“Uh this swim better be wetsuit legal, otherwise I might legitimately drown!”
“The more I swim, the slower I get!”
“My stroke is ‘freestyle of last resort’–I could swim if I had to save my live, but that’s it!”
“Just get me out of this water!”
Ok, ok. So I can be a bit dramatic about my sluggish swimming. In reality, I’m a “middle of the pack” swimmer–decent enough for a solid standing as an age grouper, which (until recently) has been good ’nuff to get me by in triathlon.
“But the swim is only 10% of the race, so why invest time on it?”
“I’m better off riding or running where the returns are greater”
“As an ‘adult onset’ swimmer, I’m incapable of being as fast as a lifelong swimmer anyway (those jerks!), so why bother?”
“And besides, I hate swimming!”
These are a few of the many excuses I’ve employed over the past two years since I started swimming (as a mere means to my bike). But all of this needs to stop! It’s about time I quit whining and just did the work to gain swim proficiency so my stroke sadness becomes water under the bridge. It time for a swimtervention!
What is this so-called swimtervention?
It’s a period of time dedicated to improving my swim technique to hopefully gain some speed! It’ll consist of Dynamo Masters classes three days a week and two shorter swims focused on form. It seems as though all of the competitive triathletes I’ve encountered that were adult onset swimmers have endured some sort of similar rite of passage into their mature (and fast) triathlon lives. I might as well dive in now!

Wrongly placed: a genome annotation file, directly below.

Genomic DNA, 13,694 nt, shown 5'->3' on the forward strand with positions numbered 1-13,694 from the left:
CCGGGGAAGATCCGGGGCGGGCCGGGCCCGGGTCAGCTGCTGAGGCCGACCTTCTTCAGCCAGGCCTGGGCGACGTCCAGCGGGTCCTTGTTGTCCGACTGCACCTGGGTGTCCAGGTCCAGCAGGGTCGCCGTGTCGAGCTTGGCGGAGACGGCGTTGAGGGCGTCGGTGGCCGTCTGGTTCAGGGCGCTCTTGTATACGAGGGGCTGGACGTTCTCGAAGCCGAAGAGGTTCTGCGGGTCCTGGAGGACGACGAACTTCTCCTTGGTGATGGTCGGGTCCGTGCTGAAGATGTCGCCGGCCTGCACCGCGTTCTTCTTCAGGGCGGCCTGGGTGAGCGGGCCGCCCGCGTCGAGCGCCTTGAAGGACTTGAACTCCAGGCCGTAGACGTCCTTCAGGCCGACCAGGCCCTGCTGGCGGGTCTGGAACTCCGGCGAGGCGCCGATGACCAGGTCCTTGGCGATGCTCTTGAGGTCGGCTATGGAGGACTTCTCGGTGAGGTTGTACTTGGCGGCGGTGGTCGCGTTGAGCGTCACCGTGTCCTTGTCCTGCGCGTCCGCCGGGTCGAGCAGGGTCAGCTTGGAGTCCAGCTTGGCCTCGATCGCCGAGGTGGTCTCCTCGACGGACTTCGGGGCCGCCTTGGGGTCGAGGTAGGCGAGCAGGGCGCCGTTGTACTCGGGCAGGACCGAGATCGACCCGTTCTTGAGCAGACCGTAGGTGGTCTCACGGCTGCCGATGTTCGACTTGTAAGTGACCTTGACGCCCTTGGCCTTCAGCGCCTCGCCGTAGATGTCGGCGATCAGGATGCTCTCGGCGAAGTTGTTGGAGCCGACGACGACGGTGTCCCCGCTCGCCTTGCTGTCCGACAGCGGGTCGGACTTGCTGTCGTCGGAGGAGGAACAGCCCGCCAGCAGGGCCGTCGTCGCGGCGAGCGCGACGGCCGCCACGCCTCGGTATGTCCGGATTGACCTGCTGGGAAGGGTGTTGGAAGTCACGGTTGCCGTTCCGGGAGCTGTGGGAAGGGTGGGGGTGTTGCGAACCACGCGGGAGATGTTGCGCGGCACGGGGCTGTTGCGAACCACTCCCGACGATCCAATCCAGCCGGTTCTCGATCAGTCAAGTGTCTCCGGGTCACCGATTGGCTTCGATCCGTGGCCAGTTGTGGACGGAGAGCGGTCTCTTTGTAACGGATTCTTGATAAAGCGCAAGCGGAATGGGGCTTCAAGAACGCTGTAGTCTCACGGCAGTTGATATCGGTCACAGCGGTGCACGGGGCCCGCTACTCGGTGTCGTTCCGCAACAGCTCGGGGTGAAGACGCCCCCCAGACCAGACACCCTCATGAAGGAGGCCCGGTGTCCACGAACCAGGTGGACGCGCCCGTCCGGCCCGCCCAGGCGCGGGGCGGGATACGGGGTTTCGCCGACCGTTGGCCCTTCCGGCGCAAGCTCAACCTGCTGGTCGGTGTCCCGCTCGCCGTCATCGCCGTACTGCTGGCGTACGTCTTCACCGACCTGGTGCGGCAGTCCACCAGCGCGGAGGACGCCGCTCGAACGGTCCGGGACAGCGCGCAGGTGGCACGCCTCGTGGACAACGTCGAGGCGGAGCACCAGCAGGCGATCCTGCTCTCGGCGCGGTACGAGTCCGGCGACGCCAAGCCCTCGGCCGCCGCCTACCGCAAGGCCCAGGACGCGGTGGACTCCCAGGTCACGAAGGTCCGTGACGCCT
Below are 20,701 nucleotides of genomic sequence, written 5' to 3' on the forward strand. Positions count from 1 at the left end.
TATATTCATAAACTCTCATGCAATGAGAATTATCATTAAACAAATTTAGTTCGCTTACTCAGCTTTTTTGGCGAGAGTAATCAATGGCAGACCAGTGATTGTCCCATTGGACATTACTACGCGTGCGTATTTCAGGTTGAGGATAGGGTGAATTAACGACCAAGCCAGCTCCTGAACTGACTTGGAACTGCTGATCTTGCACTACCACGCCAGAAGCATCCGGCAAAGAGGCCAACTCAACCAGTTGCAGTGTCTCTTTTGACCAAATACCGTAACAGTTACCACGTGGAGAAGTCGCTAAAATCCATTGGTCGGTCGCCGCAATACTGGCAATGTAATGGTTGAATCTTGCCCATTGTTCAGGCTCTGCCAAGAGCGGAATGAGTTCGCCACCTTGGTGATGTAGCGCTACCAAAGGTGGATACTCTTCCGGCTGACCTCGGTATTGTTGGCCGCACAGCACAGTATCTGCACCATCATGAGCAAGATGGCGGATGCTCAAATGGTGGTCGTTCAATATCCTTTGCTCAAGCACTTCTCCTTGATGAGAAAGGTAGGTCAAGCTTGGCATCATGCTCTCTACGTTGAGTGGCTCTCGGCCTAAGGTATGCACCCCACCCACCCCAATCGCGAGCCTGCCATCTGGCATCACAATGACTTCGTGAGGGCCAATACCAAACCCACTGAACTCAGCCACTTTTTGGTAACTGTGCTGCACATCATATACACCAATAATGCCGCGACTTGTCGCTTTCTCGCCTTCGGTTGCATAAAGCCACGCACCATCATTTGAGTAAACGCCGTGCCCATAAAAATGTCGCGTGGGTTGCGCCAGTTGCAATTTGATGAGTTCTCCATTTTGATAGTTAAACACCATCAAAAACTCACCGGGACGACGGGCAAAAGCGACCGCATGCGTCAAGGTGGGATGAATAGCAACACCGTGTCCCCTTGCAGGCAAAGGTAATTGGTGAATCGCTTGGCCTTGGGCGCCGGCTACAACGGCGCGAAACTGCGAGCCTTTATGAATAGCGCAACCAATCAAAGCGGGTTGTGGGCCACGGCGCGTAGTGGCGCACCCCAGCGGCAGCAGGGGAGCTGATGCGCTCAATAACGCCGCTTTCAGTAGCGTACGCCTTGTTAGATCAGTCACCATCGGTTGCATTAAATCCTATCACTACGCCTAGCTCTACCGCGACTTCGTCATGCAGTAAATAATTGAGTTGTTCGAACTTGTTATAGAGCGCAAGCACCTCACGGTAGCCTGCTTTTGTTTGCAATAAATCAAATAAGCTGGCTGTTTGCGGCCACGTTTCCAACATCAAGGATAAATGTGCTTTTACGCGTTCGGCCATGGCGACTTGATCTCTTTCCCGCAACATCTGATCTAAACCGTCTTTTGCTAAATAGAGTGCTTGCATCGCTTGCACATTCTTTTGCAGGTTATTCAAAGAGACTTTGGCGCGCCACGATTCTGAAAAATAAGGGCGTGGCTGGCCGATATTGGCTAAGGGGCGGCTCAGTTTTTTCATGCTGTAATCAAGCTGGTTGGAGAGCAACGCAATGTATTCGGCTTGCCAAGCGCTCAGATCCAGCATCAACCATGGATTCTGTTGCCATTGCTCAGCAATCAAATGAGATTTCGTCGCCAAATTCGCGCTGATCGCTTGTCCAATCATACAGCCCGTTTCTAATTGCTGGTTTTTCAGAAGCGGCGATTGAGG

The longer I participate in triathlon, the greater the chasm created by my slow swim causes between me and my competition. Yesterday’s performance at Raleigh 70.3 confirmed that I need to emerge from the water closer to the front of the pack if I want to really make waves in triathlon. All five girls that beat me swam significantly faster, but none of them were top three out of the water. Which provides further evidence of the timeless adage that triathletes don’t win on the swim, but they lose on it.
Additionally, swimming helps raise VO2 max, or your body’s oxygen carrying capacity (read: performance potential). Plus it allows for higher volume of general conditioning without the wear and tear that running certainly causes and cycling too, to a certain extent.
What do I hope to achieve?
A faster swim, duh! But, more importantly, confidence in my swimming abilities so that I can enter races feeling strong and without doubts (nor excuses!). If I can finish top 25% on the swim, then I’ll bike my brains out to gain enough of a lead to ward off others on the run. Also, I’ll have no choice but to ditch my bad attitude toward swimming. Who knows, maybe I’ll even like it by the time I’m through!
Time to sink or swim!
Here’s how it’s going down:
Day 9: Shut the Front Door!